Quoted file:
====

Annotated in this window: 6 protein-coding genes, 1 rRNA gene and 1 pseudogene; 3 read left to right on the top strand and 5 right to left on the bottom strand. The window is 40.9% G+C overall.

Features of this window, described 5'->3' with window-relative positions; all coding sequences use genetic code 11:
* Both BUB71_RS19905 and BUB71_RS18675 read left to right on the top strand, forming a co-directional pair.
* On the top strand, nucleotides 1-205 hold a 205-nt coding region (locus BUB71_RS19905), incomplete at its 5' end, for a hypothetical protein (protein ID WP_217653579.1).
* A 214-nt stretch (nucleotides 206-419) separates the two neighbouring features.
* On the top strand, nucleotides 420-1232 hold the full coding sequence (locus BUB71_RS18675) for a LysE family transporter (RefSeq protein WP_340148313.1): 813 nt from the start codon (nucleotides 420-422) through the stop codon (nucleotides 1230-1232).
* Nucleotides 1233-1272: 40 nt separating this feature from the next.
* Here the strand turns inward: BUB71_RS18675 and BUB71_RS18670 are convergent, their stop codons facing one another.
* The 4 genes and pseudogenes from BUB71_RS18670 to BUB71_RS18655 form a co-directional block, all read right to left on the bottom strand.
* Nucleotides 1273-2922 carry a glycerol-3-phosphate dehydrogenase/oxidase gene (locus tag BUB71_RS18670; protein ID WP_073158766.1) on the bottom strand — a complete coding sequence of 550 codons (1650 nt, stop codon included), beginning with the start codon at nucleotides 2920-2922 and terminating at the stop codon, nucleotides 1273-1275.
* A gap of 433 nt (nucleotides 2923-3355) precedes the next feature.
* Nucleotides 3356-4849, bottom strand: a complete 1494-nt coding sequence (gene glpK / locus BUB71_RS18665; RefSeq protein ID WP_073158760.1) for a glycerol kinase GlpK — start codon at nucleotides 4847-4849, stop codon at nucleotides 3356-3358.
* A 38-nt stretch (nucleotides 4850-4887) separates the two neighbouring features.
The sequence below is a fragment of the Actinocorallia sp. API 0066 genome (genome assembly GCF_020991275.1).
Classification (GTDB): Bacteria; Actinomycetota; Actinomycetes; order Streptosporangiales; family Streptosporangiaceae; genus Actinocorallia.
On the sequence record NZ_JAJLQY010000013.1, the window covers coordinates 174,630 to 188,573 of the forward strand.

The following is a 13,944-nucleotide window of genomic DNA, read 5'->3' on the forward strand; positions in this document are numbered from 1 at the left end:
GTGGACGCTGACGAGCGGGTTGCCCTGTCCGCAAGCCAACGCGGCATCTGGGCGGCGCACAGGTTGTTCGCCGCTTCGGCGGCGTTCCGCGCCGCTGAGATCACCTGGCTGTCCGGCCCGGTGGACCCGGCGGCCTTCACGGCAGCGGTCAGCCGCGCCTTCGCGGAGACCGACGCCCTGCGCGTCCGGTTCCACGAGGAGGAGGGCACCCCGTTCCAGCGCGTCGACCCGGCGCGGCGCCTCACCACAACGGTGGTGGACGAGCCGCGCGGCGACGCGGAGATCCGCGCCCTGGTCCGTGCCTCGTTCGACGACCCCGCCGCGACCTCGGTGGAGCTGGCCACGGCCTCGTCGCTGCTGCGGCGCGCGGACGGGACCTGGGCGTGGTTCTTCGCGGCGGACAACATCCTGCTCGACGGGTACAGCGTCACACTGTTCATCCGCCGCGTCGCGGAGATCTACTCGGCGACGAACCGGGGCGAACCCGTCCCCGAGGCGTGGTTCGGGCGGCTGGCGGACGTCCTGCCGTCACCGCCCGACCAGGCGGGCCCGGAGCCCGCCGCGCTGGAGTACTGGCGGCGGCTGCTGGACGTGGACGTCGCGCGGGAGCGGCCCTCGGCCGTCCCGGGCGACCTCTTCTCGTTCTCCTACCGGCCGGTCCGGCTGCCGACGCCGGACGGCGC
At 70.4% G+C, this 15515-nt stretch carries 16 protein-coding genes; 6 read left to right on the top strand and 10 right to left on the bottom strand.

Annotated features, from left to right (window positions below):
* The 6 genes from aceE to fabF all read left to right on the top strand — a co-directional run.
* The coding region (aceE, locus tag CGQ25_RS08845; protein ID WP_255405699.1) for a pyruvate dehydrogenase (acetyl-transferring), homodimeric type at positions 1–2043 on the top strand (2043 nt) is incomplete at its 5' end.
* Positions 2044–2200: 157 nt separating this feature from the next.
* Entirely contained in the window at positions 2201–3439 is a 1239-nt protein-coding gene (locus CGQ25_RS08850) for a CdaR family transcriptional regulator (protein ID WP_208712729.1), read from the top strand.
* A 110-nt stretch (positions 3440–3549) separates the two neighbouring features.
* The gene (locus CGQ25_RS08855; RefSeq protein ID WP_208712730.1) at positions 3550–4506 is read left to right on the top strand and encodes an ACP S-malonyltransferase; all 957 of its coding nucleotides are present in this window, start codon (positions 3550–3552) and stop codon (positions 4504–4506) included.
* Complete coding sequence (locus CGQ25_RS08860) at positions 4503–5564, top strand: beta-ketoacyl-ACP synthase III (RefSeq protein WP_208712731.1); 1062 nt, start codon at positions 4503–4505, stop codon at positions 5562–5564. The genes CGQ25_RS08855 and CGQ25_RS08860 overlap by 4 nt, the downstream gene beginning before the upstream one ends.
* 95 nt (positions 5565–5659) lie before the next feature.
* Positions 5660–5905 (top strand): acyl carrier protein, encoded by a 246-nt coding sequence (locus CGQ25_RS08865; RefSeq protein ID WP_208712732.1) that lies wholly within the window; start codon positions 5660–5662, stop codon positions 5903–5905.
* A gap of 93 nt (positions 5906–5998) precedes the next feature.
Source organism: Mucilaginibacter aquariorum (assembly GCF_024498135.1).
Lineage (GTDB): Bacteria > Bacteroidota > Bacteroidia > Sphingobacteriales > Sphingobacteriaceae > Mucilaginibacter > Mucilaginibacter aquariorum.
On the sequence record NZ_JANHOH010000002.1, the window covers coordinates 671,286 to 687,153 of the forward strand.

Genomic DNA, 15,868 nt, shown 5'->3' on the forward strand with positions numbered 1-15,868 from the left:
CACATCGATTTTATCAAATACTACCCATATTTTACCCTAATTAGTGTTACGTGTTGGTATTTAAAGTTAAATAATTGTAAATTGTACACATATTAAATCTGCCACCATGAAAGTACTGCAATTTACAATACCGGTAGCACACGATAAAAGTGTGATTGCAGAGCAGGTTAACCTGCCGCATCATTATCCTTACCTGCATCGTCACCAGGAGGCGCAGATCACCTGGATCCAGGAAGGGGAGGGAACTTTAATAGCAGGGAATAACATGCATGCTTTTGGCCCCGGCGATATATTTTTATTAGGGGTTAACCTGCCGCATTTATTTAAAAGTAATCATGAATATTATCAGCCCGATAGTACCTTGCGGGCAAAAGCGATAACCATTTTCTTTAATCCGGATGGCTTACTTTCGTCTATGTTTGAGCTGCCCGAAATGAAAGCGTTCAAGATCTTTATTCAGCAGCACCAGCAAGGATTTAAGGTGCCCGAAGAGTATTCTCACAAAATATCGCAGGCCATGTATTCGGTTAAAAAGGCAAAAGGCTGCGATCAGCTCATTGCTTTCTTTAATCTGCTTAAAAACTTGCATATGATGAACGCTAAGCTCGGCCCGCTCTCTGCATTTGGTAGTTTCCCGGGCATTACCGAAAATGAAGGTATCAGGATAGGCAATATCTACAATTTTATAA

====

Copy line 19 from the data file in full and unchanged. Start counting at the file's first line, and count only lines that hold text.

At 70.4% G+C, this 15515-nt stretch carries 16 protein-coding genes; 6 read left to right on the top strand and 10 right to left on the bottom strand.